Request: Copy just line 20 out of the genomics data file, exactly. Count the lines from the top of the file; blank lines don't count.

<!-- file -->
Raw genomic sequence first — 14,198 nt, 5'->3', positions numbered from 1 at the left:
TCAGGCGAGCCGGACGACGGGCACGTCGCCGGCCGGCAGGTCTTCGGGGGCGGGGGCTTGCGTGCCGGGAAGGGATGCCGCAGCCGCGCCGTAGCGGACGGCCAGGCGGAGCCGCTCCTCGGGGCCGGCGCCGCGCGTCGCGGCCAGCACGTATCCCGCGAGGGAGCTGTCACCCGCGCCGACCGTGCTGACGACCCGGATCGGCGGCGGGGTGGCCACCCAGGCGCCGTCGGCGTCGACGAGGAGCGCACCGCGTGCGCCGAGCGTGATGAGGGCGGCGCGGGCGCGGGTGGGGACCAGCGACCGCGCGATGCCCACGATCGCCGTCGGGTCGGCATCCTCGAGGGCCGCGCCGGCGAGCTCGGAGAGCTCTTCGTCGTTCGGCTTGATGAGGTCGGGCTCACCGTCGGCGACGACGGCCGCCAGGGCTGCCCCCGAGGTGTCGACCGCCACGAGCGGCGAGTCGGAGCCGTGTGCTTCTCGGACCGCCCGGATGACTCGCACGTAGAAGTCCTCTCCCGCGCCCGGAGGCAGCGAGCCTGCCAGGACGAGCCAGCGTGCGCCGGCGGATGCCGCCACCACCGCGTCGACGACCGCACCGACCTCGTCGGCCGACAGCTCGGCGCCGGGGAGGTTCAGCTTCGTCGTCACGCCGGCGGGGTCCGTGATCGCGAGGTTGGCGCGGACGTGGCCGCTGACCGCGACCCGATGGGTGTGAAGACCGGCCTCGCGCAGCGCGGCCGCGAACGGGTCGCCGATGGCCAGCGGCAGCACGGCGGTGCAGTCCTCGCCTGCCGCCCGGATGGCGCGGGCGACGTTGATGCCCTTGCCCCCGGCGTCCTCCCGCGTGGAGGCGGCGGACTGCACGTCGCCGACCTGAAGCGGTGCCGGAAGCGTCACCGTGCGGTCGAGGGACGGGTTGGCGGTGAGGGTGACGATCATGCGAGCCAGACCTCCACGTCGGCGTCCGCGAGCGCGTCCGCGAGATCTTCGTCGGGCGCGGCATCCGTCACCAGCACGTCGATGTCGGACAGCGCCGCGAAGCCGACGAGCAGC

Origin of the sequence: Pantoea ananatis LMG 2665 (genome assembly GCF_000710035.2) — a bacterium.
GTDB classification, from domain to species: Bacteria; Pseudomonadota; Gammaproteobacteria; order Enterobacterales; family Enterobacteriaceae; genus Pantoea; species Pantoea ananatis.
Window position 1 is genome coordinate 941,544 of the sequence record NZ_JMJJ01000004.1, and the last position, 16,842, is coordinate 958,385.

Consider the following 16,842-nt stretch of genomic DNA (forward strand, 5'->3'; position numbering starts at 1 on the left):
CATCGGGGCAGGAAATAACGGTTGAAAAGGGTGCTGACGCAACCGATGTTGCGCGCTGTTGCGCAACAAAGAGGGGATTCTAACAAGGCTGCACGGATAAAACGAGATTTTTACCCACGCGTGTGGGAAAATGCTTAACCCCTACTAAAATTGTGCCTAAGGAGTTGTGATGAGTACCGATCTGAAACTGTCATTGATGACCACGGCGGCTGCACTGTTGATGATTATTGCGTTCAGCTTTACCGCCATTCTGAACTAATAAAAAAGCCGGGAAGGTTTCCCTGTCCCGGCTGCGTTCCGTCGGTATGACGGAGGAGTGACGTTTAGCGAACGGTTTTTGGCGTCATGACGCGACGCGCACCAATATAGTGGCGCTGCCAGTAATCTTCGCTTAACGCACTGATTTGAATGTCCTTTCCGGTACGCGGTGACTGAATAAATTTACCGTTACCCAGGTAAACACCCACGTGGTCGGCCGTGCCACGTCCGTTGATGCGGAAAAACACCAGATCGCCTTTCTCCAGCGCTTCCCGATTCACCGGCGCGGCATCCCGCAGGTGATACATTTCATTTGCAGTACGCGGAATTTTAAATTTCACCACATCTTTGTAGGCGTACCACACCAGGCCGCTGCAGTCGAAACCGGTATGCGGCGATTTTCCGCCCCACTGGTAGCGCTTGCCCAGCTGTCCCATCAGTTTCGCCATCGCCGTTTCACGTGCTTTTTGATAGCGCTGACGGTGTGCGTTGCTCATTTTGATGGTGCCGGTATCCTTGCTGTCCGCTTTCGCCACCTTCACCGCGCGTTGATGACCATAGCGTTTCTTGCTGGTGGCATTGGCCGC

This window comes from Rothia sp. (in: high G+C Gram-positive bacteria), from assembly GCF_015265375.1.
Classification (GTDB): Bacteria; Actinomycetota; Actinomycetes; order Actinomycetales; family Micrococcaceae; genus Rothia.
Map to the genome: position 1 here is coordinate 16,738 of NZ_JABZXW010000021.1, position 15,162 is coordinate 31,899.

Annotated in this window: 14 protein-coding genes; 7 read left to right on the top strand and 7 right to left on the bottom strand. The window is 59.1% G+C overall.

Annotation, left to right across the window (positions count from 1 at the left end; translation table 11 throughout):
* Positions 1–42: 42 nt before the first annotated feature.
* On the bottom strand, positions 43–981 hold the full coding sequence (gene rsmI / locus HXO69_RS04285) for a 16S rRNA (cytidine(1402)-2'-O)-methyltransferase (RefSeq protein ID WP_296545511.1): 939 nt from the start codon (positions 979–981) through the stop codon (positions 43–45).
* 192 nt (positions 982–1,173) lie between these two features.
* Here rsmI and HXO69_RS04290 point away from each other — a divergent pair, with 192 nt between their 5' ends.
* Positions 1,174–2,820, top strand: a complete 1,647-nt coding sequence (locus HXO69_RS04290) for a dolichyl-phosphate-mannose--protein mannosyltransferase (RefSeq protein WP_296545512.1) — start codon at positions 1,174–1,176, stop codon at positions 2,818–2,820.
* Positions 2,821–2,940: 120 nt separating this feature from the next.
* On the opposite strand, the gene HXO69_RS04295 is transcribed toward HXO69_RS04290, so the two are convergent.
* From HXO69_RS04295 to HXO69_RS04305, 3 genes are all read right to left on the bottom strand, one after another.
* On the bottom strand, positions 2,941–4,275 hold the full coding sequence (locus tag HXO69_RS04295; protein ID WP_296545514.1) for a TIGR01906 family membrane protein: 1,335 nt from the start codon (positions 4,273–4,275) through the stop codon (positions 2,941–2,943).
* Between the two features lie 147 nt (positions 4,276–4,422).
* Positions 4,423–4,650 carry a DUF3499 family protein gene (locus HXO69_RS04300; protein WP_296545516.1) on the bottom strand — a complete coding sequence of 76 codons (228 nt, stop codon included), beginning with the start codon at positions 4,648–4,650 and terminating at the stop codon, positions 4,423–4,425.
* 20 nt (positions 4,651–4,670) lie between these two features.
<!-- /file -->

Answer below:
* From HXO69_RS04295 to HXO69_RS04305, 3 genes are all read right to left on the bottom strand, one after another.